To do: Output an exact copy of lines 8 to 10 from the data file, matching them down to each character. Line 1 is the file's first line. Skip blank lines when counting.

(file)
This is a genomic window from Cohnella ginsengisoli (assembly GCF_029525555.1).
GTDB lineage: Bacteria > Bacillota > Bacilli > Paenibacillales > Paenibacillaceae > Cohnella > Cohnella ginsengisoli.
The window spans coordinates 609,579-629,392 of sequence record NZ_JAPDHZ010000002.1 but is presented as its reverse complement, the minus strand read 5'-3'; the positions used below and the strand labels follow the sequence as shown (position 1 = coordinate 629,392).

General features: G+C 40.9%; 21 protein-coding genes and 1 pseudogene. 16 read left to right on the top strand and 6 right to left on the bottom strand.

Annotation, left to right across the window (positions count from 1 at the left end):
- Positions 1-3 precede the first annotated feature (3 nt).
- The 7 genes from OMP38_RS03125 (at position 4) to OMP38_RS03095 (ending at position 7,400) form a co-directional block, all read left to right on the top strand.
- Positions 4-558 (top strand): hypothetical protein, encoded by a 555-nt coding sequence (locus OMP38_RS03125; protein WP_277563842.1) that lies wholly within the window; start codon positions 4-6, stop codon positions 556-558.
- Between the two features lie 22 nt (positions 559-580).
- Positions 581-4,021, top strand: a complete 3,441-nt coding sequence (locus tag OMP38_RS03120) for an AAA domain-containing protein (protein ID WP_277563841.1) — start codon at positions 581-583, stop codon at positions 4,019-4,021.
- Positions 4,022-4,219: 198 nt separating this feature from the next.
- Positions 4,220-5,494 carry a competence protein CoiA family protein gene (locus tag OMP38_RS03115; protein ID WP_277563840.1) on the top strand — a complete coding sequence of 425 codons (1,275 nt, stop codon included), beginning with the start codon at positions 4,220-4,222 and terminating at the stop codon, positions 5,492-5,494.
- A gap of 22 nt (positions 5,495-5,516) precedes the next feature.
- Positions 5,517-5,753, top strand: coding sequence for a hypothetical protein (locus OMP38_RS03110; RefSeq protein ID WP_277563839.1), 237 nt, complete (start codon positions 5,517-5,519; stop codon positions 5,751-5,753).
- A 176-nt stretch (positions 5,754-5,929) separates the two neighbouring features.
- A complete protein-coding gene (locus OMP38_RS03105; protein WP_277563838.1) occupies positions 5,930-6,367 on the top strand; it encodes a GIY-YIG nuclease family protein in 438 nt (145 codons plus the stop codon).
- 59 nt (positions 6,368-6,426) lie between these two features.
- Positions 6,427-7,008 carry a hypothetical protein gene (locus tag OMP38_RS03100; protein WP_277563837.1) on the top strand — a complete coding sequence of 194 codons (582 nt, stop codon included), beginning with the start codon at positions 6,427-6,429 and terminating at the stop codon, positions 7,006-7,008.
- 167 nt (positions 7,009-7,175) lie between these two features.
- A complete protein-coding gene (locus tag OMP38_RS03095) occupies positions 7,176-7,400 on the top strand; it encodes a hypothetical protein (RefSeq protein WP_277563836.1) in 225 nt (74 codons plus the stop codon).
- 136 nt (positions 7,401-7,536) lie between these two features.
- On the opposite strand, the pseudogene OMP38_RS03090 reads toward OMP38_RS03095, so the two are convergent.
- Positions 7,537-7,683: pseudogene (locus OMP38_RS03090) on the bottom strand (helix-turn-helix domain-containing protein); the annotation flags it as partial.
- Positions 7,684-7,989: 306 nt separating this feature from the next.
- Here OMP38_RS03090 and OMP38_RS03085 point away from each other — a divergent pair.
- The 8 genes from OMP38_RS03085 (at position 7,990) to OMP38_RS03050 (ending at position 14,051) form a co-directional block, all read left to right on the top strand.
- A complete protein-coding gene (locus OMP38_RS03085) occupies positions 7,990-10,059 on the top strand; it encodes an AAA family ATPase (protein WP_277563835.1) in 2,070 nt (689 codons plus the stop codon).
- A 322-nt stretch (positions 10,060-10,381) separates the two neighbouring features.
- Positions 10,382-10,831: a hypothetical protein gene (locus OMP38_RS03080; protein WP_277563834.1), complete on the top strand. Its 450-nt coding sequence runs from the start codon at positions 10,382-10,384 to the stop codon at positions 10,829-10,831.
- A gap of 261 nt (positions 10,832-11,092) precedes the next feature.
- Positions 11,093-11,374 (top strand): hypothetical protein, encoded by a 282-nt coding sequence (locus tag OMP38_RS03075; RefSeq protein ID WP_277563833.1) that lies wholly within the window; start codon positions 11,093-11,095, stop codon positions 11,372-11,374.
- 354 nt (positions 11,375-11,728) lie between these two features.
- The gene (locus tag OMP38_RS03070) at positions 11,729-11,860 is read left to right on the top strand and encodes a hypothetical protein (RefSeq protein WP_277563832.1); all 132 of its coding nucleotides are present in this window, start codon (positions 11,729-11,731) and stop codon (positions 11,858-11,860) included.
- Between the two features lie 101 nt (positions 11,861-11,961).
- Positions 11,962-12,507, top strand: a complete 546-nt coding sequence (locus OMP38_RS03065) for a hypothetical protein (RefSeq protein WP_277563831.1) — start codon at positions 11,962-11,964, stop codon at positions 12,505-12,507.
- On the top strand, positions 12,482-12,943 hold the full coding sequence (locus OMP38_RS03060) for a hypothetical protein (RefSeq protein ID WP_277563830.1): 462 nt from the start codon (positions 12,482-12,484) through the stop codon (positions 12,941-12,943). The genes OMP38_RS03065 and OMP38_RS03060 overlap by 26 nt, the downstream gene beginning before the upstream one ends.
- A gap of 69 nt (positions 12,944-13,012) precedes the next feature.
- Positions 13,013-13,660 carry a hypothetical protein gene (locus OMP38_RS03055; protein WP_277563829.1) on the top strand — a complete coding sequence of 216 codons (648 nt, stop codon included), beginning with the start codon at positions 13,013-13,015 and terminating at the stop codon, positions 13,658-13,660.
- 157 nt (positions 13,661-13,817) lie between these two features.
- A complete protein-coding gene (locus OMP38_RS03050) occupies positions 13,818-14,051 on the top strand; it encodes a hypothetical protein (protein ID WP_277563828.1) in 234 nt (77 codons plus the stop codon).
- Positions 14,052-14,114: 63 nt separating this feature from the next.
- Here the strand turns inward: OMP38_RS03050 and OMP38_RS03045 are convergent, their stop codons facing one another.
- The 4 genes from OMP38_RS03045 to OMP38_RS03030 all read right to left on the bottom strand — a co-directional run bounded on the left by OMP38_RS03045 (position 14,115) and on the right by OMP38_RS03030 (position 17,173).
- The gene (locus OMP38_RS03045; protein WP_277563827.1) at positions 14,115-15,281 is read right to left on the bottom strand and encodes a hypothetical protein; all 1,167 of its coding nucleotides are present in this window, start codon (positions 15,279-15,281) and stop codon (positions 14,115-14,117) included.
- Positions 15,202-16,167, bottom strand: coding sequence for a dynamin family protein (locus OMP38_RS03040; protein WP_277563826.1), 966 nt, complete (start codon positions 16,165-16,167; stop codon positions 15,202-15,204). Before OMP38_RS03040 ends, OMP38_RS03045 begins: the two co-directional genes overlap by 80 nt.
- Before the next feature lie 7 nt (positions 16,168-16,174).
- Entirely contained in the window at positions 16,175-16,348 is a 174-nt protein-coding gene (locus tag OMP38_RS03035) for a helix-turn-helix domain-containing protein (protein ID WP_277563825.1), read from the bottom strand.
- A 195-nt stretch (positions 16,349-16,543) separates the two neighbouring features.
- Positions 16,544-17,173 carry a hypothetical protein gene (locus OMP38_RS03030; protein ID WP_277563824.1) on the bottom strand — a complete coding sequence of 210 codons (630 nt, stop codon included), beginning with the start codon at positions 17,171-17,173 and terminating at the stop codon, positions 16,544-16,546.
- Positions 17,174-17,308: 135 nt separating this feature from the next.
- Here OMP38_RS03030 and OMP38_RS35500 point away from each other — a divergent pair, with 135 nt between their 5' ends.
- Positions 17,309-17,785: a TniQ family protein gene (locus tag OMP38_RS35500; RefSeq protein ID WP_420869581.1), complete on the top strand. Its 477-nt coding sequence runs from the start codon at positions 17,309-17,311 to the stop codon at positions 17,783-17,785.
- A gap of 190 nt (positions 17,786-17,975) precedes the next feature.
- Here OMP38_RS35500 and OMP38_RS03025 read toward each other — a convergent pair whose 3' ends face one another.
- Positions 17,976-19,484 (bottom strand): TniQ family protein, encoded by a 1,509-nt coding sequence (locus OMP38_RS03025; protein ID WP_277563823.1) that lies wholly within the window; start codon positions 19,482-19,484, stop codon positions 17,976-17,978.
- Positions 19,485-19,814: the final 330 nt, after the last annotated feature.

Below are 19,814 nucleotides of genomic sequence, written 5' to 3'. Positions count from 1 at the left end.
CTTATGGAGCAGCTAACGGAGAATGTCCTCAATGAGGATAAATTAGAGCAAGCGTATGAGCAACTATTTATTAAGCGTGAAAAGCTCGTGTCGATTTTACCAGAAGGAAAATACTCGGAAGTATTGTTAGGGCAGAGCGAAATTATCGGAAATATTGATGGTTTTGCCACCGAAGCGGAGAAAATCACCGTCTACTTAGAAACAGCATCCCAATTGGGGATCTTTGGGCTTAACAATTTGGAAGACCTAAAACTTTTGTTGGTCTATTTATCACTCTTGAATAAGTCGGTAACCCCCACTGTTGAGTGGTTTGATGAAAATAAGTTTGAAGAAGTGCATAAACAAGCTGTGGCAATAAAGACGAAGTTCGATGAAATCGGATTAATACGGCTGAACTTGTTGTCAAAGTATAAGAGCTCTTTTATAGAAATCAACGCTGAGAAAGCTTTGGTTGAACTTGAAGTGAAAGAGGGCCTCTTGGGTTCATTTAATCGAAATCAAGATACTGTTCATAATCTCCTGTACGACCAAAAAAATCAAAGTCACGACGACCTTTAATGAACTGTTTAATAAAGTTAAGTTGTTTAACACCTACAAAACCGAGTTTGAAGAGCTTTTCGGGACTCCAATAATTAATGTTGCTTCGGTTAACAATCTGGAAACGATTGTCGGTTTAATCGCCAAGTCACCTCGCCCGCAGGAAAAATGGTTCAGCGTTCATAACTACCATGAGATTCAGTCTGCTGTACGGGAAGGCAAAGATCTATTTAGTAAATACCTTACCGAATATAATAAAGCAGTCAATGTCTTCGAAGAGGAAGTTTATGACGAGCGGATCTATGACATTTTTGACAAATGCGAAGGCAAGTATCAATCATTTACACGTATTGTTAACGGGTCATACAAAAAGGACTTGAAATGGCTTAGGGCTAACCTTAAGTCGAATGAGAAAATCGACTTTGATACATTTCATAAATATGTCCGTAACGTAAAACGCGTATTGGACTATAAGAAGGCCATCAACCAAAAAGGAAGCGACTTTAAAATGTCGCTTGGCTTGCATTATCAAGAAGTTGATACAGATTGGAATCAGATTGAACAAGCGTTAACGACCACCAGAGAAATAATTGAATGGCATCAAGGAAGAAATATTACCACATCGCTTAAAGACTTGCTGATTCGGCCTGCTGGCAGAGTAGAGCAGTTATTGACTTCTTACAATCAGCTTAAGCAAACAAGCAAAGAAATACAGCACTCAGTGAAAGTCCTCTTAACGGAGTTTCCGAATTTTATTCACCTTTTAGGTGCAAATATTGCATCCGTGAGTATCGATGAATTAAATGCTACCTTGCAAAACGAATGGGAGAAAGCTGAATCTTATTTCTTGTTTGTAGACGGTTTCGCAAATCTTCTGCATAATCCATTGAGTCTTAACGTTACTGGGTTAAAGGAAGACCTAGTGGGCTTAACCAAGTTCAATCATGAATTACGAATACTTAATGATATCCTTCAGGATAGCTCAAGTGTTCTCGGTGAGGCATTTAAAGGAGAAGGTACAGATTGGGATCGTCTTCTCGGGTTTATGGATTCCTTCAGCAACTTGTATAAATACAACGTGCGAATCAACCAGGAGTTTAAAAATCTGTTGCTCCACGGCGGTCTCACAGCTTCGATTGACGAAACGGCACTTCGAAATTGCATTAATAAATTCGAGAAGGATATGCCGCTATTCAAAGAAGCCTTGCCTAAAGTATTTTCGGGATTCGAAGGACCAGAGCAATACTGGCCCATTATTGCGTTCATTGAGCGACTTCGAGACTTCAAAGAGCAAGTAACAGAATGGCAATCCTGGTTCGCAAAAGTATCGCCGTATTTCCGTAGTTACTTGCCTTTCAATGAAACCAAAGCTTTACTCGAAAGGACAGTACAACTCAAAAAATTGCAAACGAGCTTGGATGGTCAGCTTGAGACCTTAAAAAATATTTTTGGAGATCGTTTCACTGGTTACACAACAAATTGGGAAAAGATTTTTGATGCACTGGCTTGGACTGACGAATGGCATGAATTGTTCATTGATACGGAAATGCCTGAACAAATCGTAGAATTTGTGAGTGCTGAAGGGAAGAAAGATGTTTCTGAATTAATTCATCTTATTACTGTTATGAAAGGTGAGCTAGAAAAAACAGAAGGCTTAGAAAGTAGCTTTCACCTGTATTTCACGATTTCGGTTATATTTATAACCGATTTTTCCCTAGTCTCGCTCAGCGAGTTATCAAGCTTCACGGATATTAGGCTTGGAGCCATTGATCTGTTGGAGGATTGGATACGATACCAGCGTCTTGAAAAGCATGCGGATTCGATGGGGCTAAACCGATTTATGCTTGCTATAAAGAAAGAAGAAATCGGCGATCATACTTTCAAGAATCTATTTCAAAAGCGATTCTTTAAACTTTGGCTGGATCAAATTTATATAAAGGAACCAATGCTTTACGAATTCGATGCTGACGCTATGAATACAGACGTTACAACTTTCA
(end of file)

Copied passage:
- Positions 4-558 (top strand): hypothetical protein, encoded by a 555-nt coding sequence (locus OMP38_RS03125; protein WP_277563842.1) that lies wholly within the window; start codon positions 4-6, stop codon positions 556-558.
- Between the two features lie 22 nt (positions 559-580).
- Positions 581-4,021, top strand: a complete 3,441-nt coding sequence (locus tag OMP38_RS03120) for an AAA domain-containing protein (protein ID WP_277563841.1) — start codon at positions 581-583, stop codon at positions 4,019-4,021.